What the hell is wrong with the Minneapolis Park Board?

I don’t understand the Minneapolis Park Board at all. First, read this press release. It describes how the Board has decided to spend $7.7 million on acquiring a former lumberyard on the Mississippi for conversion to a park. While I like the idea of expanding the park system, I found this to be a questionable use of funds because the Park Board, like nearly every other governmental entity in the state, has been operating under severe budget constraints for several years. Still, I was willing to give the Board the benefit of the doubt, and assume this really was too great an opportunity to pass up.

Until last week.

I was along with my daughter’s fourth grade field trip, taking a riverboat tour of the river when I learned exactly where this $7.7 million expansion was located.

Here’s a picture from Google Maps, with the new acquisition outlined in red:

Location of the Sherer Bros. Lumberyard

If you read the article linked above, you may remember the following passage:

“This acquisition is an important step in providing a legacy park for Northeast Minneapolis,” said John Erwin, president of the MPRB Board of Commissioners. “It provides a critical connection for public access to recreational activities along the River, and also provides a connection to the bike trail corridor to downtown Minneapolis.”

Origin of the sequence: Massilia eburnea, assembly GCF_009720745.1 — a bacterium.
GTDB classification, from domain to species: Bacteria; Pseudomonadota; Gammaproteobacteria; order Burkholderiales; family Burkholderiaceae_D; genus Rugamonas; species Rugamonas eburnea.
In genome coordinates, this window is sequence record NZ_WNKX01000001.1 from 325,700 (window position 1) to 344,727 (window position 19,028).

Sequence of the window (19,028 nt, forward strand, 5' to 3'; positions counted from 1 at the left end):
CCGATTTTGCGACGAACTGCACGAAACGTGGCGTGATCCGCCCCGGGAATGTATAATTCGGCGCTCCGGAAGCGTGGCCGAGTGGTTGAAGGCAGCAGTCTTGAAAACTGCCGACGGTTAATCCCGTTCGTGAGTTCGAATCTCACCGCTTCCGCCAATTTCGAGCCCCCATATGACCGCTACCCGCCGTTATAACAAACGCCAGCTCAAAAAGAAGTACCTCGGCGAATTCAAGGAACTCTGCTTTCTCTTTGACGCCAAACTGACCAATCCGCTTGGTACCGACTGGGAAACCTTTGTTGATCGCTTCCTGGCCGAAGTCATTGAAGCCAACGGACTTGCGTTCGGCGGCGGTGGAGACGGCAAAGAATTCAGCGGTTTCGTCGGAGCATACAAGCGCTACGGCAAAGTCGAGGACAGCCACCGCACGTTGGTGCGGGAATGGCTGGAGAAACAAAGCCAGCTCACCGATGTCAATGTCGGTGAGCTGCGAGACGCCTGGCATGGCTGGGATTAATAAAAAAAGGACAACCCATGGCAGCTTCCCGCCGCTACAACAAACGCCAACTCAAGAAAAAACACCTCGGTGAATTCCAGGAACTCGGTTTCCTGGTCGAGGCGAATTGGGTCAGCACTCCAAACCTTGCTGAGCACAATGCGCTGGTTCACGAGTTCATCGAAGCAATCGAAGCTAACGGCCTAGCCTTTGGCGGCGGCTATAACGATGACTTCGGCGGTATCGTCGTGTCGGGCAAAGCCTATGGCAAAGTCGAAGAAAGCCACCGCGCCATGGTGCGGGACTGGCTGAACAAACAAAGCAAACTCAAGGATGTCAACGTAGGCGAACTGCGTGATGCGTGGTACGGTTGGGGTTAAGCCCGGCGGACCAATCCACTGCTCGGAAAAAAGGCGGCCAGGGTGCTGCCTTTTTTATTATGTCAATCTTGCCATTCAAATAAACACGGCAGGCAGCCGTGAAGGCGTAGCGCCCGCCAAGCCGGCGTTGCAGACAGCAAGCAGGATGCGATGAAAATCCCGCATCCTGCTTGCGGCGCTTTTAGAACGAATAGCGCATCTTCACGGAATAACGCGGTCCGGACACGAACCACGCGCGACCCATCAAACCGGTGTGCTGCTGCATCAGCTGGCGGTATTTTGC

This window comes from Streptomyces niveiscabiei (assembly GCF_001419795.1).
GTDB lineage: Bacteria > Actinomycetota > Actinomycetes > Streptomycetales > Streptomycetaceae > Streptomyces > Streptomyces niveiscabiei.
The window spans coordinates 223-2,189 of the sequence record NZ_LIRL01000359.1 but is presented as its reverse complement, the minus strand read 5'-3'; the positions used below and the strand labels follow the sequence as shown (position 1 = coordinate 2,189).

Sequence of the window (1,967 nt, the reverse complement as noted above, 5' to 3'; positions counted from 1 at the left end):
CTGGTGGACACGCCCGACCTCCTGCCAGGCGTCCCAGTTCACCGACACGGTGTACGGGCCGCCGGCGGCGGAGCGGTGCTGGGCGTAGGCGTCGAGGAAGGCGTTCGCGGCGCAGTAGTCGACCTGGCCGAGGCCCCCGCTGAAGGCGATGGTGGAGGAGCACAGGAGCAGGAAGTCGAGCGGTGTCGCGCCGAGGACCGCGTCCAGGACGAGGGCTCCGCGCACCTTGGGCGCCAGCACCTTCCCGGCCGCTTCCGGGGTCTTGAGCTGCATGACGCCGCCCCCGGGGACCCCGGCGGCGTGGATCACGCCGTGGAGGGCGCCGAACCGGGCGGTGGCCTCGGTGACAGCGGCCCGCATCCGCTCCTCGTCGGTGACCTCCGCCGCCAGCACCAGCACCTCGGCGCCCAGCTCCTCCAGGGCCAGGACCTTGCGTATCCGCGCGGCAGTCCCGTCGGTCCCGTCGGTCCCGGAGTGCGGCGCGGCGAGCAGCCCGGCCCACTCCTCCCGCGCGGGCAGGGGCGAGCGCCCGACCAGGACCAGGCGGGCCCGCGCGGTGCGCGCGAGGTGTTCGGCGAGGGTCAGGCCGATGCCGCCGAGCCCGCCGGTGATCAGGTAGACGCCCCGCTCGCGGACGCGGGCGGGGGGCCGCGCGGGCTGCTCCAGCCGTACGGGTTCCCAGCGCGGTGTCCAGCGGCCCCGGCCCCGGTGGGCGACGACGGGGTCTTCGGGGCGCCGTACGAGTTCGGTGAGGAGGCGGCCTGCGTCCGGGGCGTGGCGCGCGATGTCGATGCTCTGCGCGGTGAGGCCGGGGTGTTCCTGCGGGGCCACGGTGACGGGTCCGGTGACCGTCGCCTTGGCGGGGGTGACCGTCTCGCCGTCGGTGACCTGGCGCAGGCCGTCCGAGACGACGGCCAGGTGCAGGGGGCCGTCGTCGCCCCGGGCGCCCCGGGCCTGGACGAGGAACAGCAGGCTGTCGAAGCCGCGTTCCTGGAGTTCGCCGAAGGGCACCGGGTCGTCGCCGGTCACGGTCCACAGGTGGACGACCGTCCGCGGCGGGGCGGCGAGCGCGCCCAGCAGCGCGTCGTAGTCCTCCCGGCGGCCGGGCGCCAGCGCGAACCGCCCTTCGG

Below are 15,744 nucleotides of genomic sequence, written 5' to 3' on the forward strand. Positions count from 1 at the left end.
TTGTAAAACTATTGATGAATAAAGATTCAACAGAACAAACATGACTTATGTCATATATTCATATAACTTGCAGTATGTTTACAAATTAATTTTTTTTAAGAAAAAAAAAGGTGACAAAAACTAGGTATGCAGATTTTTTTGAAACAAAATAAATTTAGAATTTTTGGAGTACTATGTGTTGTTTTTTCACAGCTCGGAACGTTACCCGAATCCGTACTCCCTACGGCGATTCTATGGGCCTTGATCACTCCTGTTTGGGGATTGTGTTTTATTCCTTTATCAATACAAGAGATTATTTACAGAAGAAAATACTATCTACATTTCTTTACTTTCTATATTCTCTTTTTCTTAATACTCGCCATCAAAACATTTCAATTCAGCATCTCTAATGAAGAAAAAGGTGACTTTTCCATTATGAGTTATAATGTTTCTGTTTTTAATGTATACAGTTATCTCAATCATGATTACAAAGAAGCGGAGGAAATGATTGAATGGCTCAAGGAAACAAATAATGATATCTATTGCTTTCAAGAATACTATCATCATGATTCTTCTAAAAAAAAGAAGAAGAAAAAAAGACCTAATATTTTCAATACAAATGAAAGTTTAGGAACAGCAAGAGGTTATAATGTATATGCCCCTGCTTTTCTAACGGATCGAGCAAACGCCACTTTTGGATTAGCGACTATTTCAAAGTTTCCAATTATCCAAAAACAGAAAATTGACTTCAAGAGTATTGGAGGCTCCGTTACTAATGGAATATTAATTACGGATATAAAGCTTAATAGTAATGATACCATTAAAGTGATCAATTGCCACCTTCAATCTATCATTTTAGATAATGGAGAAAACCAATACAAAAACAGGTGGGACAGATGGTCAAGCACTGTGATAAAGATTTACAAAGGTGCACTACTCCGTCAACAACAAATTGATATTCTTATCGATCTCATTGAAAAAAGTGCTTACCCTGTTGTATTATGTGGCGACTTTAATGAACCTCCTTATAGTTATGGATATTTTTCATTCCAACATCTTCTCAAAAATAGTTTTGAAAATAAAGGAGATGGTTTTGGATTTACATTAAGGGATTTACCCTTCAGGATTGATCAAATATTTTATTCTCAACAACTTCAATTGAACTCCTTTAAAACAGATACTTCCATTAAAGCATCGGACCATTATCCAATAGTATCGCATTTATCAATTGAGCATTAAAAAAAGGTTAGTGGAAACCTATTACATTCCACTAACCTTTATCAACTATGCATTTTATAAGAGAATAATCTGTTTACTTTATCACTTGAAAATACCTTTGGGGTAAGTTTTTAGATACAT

So this acquisition provides a great new park along the river for Northeast Minneapolis, something which apparently lacking.

Wait. What?

Boom Island park in relation to Sherer Bros.

Here’s a larger view, with the new acquisition outlined in red as before, but with the very large, and most significantly, riverside Boom Island Park, part of the Minneapolis Park System. Note that Boom Island Park and the newly purchased parkland are quite literally right across the street from each other.

Now supposedly there is a reason for this; it apparently fits in with the “Above the Falls Master Plan“, but given the disrepair in which much of the park system finds itself, that plan strikes me as more grandiose than visionary.

I really wish the Park Board would get a grip on reality.